Saturday, November 27, 2004

Sight & Sound
Irritants of the week
Amita Malik

Amita MalikTHE problems of scheduling always makes this column miss the climax of thrilling events and this becomes all the more frustrating when both happy and not-so-happy events clash during the week. This has happened repeatedly and often the side you are on – if any – makes all the difference to your viewing pleasure or displeasure.

Take, for instance, the arrest of Jayendra Saraswathi and the subsequent tedious legal processes that dragged on every channel. In any case, no one was enjoying watching it. Then along came the Kanpur cricket test against South Africa, the original depressing tall score by South Africa and then the scintillating opening Indian batsmen. Poor Gambhir, who had mostly been ahead of Sehwag in scoring, missed his maiden test century by four runs. After ages, the enthusiastic crowds seemed to be getting their money’s worth and their share of entertainment. One can hardly ask for more.

I am going to, perhaps rather strongly, dwell on the irritations of the week. These apply usually to the presentation, which can sink to appalling standards with the sudden proliferation of channels. Of course there are some who will never learn, even when their mistakes are pointed out. NDTV 24x7 has two of them.

Navodita, the weather girl, is under the mistaken impression that viewers want to see her rather than the temperature in the city in which they are interested. She moves from side to side, blocking most of the towns and cities on the map from view. She seems to assume that viewers are only interested in the place that she is pointing. Newscaster Jyostna Mohan, on the other hand, seems to believe that news is her top secret. She keeps on mumbling and swallowing her consonants while sticking to a flat monotone. That is why I call her the Tanpura newscaster. Please, Jyotsna, would you be so kind as to share the news with viewers?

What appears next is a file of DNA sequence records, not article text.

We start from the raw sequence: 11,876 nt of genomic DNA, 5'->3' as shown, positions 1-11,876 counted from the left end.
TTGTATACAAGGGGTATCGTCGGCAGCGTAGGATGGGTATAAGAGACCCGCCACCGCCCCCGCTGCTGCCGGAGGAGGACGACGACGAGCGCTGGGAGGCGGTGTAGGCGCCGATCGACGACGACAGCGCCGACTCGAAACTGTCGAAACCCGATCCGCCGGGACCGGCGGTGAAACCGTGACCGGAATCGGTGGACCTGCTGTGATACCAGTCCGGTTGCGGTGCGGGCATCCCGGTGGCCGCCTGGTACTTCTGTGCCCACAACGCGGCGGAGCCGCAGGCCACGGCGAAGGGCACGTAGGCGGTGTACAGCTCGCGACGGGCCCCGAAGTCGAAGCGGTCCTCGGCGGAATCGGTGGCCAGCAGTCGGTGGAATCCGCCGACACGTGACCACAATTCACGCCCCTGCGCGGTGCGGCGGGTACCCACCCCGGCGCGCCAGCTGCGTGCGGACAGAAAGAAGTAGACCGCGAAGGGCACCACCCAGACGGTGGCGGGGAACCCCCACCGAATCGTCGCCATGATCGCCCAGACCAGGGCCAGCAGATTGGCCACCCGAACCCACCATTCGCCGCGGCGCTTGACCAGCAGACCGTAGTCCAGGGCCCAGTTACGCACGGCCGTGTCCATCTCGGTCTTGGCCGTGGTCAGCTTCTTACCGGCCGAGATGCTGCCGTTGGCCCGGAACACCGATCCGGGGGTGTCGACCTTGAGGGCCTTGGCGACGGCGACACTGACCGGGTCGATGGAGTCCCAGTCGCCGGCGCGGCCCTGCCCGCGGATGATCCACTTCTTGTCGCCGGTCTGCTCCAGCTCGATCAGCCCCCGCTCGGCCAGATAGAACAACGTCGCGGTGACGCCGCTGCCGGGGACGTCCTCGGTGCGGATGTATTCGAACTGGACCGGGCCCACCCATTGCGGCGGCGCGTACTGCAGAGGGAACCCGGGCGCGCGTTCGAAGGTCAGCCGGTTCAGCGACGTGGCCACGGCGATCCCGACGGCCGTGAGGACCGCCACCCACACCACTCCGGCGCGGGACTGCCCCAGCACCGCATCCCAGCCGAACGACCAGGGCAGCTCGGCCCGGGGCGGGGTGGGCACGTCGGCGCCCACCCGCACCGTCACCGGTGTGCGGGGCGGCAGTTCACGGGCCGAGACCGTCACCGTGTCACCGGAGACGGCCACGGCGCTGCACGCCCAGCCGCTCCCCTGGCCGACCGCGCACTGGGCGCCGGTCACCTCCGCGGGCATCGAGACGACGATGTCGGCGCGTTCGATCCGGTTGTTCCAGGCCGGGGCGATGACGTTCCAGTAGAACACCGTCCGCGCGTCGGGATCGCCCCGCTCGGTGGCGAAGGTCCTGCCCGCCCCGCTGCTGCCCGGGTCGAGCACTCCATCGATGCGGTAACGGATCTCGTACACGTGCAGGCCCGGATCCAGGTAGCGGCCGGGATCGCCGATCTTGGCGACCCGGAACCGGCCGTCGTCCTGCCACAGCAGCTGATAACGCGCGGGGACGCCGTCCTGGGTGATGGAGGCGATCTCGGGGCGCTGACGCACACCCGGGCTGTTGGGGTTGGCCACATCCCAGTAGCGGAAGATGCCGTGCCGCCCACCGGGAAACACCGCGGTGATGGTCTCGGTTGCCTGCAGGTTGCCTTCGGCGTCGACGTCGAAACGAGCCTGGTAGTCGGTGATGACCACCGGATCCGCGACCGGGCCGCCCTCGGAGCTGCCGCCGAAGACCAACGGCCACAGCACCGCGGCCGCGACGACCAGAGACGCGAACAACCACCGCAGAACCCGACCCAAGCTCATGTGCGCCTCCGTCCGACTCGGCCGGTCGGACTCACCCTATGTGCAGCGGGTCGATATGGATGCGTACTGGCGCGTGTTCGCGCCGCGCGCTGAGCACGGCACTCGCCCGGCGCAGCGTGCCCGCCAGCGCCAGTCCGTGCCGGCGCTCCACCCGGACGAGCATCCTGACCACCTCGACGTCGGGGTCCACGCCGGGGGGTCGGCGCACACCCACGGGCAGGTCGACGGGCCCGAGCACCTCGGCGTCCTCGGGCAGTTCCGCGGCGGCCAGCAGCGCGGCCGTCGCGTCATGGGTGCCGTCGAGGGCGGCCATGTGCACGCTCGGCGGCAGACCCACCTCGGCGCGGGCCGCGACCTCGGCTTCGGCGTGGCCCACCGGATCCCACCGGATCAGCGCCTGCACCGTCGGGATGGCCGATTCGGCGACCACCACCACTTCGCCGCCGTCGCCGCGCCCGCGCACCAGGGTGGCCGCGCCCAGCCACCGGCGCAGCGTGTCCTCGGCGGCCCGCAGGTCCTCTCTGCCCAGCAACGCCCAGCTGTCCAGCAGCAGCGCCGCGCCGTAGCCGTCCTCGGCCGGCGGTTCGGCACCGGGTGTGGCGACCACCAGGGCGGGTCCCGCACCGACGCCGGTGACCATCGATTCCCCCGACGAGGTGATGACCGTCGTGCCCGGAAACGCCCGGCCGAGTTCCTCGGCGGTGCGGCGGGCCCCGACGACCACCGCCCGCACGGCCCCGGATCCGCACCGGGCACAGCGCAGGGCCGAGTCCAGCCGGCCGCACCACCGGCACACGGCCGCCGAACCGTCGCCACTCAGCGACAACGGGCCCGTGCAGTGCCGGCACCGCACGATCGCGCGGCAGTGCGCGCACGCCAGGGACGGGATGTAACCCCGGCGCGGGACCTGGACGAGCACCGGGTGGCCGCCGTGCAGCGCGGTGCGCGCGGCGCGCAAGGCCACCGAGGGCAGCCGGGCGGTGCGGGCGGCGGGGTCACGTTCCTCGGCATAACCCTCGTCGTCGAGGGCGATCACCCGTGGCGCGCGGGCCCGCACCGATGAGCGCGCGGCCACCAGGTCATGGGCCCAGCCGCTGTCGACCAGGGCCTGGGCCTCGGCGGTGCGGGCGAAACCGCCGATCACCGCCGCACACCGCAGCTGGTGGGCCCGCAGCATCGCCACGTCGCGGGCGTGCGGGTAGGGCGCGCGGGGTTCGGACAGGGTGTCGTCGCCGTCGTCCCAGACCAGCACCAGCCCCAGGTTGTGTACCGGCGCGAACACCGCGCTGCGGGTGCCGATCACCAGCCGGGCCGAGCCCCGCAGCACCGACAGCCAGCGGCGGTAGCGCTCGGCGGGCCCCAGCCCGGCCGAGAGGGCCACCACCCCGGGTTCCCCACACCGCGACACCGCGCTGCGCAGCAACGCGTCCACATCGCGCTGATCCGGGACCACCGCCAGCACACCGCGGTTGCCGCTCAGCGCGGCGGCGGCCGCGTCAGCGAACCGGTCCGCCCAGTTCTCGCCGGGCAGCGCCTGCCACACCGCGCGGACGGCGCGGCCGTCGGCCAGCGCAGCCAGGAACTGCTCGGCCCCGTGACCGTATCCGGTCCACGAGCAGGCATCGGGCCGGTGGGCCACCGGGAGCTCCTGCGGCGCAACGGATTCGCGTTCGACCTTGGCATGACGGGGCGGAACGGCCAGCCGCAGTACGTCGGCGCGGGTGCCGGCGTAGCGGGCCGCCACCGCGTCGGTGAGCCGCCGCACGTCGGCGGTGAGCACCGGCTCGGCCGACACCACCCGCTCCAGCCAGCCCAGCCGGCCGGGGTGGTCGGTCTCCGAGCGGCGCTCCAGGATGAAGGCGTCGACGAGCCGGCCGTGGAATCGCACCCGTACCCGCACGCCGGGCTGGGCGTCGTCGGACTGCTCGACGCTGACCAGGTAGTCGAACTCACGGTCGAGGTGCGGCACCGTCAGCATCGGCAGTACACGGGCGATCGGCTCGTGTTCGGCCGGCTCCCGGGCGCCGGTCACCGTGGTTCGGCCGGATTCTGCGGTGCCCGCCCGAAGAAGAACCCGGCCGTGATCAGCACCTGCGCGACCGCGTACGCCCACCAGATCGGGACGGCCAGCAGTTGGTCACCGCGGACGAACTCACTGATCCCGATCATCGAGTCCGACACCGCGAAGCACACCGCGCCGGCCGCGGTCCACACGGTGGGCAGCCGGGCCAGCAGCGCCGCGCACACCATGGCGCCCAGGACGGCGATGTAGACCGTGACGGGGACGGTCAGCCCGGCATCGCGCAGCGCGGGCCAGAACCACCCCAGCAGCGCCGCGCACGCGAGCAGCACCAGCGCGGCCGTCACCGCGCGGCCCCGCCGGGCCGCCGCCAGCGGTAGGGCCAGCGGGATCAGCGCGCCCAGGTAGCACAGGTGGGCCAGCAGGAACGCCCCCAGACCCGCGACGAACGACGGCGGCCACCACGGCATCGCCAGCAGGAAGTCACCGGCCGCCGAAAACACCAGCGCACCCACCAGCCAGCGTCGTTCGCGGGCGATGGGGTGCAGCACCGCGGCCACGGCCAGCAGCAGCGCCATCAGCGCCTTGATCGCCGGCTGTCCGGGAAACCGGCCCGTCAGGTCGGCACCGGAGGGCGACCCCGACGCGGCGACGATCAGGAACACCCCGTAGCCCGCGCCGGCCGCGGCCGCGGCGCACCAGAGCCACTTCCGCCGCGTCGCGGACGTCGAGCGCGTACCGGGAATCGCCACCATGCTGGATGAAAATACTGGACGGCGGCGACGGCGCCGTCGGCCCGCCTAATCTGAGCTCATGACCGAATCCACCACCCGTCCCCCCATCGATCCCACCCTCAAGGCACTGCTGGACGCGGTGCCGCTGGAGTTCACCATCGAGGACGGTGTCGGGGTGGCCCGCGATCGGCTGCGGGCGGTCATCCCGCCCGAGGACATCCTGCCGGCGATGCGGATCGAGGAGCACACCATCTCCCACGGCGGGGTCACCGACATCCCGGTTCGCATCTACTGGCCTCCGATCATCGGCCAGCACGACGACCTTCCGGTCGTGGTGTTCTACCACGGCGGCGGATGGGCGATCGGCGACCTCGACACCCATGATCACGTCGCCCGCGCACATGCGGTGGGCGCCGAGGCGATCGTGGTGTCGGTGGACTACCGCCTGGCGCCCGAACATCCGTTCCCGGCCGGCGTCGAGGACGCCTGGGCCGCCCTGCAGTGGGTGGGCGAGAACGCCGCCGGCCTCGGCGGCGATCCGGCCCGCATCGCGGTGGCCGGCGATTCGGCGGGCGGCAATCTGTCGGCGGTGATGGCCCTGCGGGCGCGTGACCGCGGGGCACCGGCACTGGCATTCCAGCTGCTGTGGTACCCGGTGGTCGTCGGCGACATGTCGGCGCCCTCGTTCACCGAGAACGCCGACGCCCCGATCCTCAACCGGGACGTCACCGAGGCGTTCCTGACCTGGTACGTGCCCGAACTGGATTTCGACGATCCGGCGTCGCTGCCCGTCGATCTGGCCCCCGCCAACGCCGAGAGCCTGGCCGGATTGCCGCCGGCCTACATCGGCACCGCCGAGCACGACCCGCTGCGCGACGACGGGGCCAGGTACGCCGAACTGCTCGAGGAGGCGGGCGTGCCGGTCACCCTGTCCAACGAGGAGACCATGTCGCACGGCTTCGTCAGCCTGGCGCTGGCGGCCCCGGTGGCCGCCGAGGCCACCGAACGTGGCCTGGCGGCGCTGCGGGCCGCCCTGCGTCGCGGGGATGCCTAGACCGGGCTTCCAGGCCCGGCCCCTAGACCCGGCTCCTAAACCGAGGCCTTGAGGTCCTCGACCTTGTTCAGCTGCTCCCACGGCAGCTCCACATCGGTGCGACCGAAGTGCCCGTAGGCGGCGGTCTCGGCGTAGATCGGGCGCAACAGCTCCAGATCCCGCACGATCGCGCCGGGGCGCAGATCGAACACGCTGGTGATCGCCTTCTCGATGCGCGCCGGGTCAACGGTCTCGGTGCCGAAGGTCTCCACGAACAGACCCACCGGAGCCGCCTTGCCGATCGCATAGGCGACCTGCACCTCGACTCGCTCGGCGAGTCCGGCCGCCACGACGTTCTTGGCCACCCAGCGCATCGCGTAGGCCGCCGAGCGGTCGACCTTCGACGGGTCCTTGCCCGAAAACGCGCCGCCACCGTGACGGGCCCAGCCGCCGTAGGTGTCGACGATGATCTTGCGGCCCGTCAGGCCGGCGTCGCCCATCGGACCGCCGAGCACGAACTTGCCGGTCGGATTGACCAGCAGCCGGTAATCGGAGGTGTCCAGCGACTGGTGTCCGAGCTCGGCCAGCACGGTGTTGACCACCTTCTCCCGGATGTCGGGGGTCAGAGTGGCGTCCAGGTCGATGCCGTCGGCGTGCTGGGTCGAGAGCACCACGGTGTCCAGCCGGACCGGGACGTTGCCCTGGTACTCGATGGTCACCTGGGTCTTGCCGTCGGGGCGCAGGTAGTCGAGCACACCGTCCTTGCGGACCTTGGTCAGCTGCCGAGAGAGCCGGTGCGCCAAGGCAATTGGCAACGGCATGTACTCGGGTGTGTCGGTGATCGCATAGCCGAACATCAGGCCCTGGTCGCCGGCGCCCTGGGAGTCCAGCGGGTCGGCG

However, the rock bottom in presentation was touched with the fashion awards. The anchor’s accent, which was a pseudo- Southern drawl, was as indeterminate as her hair-style, which was plain untidy, and her clothes made no statement, fashion or otherwise. So while the designers, including Rohit Bal and Ritu Beri, behaved with dignity and charm and the models with poise, the anchor ruined the evening for most of us with her colourless manner.

Then there are those anchors who are basically sound but get so self-conscious in front of the camera that the viewer gets distracted and worried. A prime example is Gaurika Chopra, presenter of NDTV’s sports programmes. I have yet to see her smile, let alone relax. She is trying hard, in fact too hard to make an impression ever since Sidhu told her encouragingly in her debut programme that she was doing fine. While it is legitimate for Gaurika to take sports seriously, she is taking herself far too seriously and reducing sport, which is serious but also entertaining, into a grim business. Come on, relax and smile sometimes Gaurika, see how Sonali Chander, who is obviously your role model, does it. And enjoy your programme and let us enjoy it too.

Coming back to the good news, I am so happy that NDTV has won the prestigious award for investigative journalism from the International Press Institute. Quality always scores, although not in some of the proliferating local TV awards which seem to be as formula ridden as formula films. Which reminds me that the entertainment channels are giving us some very good feature films, both Indian and western, and that too reasonably soon after their commercial release. In earlier times, one had to wait sometimes as long as two years and was fobbed off with box office flops. Which reminds me that I was talking to a top Indian classical musician two days ago. I reminded him how, in the early days of All India Radio, one could hear Bade Ghulam Ali Khan, Ustad Allauddin Khan, Ustad Hafiz Ali Khan and their peers live on the radio. And Ravi Shankar worked as a staff artiste and left his stamp on AIR. Vadya Vrinda Radio now has pale copies of those glorious days of classical music and TV has none. I asked this top musician why can we not, as in other advanced countries, have at least one FM channel devoted to classical and semi-classical (as thumris and dadras are described) music and with the minimum of advertisements. Surely, I said, some enlightened industrial houses could sponsor these and spare listeners the torture of interruptions and irritating advertisements. This is something which the I&B Ministry could initiate.